One of the battle program's limitations is that it doesn't know who won, even one player annihilates the other side. It's up to the players to recognize and judge victory conditions, which can be very complex in some scenarios.
We tried a second scenario, called "Blockade Runner." In this one, a crappy little corvette called the "Rum Demon," armed only with missiles and with enough energy to move at full speed or fire missiles but not both, has to take off from a planet and flee the screen off the left side, while pursued by two slightly better corvettes.
|The starting setup.|
"B" took the Rum Demon, and frankly this scenario seems stacked against it. The blockading ships are just as fast as the Rum Demon, better armed, possessing both beams and missiles, and with 7 energy points compared to the Rum Demon's 4, allowing them to match its speed and still fire weapons after chasing. Should the Rum Demon take any damage at all, and fail to damage at least one enemy, then the undamaged pursuer will quickly overtake it and finish it off, being able to move at full speed and fire on the same turn.
"B" evaded my attacks for a little while as he inched his way to freedom, but didn't get far before a beam attack hit his engines, leaving him unable to do anything but move one space at a time and fire a few ineffective missile attacks. My ships cornered him and missiled him to death.
Maybe there's a good strategy that the Rum Demon can use to survive, but I can't see it.
That was all we played of Starfleet Orion. There are twelve scenarios in total, and even though we both had fun, there's a significant time investment involved in coordinating a multiplayer game like this, and even this much was trying his patience. The final scenario, a skirmish involving full fleets of battleships, cruisers, and a planetary defense system is estimated by the manual to involve a six hour play session!
I've therefore decided not to rate this game, but am very impressed with the gameplay balance and depth crammed into its tiny 8KB footprint. This is probably the most involved 8-bit BASIC strategy game I've seen yet, and Jon Freeman's experience as a game designer shows. It remains to be seen if it holds up with extended play, but given the requirement of finding a partner willing to tolerate its arcane presentation, spartan interface, and coordinating time for both of us to play, I doubt I'll revisit its two-player action any time soon, and certainly can't recommend it to general audiences. But if you're into wargames and old computers, can tolerate some seriously awkward design, and have a likeminded friend, then by all means give this a try.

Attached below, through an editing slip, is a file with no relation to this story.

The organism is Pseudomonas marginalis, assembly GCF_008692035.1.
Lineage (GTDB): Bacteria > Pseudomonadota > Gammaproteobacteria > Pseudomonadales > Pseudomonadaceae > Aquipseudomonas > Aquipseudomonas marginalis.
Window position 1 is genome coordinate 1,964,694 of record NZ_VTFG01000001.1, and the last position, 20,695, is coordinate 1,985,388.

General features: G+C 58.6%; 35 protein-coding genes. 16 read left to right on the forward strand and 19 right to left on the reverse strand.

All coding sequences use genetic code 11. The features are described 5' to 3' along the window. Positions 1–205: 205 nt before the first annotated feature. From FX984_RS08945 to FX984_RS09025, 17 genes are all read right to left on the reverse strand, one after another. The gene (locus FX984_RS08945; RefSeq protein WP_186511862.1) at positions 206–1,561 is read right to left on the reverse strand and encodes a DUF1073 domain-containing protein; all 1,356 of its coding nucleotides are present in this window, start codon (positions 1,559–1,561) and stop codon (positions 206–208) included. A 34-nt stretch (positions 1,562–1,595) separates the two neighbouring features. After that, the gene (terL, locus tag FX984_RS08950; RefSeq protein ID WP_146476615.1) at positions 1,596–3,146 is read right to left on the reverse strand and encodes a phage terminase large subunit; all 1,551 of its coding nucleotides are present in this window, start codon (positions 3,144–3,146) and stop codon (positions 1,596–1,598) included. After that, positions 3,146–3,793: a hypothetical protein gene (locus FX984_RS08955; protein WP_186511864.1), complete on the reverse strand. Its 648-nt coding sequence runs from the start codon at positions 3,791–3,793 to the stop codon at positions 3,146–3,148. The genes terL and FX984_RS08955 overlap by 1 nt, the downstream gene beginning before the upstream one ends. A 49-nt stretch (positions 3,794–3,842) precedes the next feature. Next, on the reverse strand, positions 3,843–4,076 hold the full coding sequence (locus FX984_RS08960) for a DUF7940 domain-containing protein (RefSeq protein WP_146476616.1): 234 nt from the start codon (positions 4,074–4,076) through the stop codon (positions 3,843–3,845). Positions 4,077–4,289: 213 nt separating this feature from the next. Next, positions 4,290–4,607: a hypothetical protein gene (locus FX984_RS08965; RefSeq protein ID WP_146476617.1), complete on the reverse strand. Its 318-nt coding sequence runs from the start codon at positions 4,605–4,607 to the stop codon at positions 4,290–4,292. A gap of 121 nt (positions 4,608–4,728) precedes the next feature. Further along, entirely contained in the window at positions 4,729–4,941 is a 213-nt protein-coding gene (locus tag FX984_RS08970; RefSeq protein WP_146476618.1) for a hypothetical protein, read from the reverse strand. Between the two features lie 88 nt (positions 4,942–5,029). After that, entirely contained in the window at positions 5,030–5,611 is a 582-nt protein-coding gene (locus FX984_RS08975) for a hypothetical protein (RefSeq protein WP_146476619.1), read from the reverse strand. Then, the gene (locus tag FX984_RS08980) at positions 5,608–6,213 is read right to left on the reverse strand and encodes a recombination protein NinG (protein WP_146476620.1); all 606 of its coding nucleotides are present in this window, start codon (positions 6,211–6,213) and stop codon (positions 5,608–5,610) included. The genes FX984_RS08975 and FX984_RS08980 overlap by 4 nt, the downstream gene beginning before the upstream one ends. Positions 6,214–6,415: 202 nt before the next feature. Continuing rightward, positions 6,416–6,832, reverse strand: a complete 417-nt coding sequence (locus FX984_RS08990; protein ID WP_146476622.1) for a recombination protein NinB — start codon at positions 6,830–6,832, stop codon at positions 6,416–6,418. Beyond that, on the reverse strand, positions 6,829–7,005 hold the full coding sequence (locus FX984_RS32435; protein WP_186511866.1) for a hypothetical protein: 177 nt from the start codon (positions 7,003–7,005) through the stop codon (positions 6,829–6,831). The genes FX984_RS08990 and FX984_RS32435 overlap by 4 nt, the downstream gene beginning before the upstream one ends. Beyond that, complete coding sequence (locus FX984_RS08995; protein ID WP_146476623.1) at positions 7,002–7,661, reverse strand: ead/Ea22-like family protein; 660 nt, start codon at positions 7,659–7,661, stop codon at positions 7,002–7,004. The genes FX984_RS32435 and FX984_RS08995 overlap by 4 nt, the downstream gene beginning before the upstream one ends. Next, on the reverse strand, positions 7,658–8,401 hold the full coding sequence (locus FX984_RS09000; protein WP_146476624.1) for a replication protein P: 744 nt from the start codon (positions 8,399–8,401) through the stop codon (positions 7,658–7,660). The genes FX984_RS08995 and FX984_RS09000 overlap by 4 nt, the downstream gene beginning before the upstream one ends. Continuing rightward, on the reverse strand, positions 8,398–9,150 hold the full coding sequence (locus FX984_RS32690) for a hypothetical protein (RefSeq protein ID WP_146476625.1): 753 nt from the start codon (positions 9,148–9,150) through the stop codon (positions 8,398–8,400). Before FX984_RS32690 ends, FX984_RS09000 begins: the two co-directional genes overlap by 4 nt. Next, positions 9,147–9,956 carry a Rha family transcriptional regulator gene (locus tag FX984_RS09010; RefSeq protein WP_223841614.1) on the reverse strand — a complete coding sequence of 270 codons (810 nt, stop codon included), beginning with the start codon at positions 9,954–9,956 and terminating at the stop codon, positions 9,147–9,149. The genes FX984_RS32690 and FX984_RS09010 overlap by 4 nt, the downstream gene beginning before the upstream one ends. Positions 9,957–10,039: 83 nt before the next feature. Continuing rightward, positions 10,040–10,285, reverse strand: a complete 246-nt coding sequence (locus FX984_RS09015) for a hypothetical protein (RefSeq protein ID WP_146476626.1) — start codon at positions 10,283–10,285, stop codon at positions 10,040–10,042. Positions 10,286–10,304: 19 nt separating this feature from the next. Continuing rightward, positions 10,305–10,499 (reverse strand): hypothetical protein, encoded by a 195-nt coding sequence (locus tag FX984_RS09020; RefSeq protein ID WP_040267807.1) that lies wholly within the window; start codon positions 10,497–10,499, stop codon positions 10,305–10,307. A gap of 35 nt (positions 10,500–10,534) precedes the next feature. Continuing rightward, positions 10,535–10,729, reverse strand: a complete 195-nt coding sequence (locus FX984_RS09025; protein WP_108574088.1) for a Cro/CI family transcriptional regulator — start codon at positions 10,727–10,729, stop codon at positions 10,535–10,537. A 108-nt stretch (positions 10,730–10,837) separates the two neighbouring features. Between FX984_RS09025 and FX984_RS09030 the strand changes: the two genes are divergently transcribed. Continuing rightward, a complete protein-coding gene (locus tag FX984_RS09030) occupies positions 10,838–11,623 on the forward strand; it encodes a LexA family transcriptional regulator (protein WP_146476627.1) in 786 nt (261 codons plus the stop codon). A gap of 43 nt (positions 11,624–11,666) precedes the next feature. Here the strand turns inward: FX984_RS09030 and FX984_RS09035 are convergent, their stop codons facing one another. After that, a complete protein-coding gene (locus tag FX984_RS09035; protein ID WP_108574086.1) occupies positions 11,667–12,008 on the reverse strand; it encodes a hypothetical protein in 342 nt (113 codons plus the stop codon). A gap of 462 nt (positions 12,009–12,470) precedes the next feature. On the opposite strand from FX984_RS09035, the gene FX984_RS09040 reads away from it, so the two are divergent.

In the sequel, Invasion Orion, the Orion cluster, now controlled by the Stellar Union, is invaded by a race of robots called the Klaatu, who were built by the Krell in order to replace themselves, for some reason. Worlds collide, and facing an invasion of the body-snatchers, the Stellar Union marshals a desperate and total war of the worlds of Orion against these things from another world, to send them back to where they came from outer space.
Invasion Orion adds an AI routine and its scenarios focus on the singleplayer experience. In fact, multiplayer is discouraged; the scenarios are often heavily weighted against one player, and are only interesting to play because the stronger force is given to an AI incapable of understanding victory conditions other than total destruction of the enemy, and will not use tactics other than aggressive, single-minded pursuit of this.
But I couldn't get it to work right; the scenario builder program kept outputting corrupt files that the battle program couldn't read. What makes it even more infuriating is that I got this to work exactly once, and just haven't been able to replicate this a second time even with the same scenario data input.
So I'm moving on, to Temple of Apshai, and the finicky world of TRS-80 emulation. Wish me luck!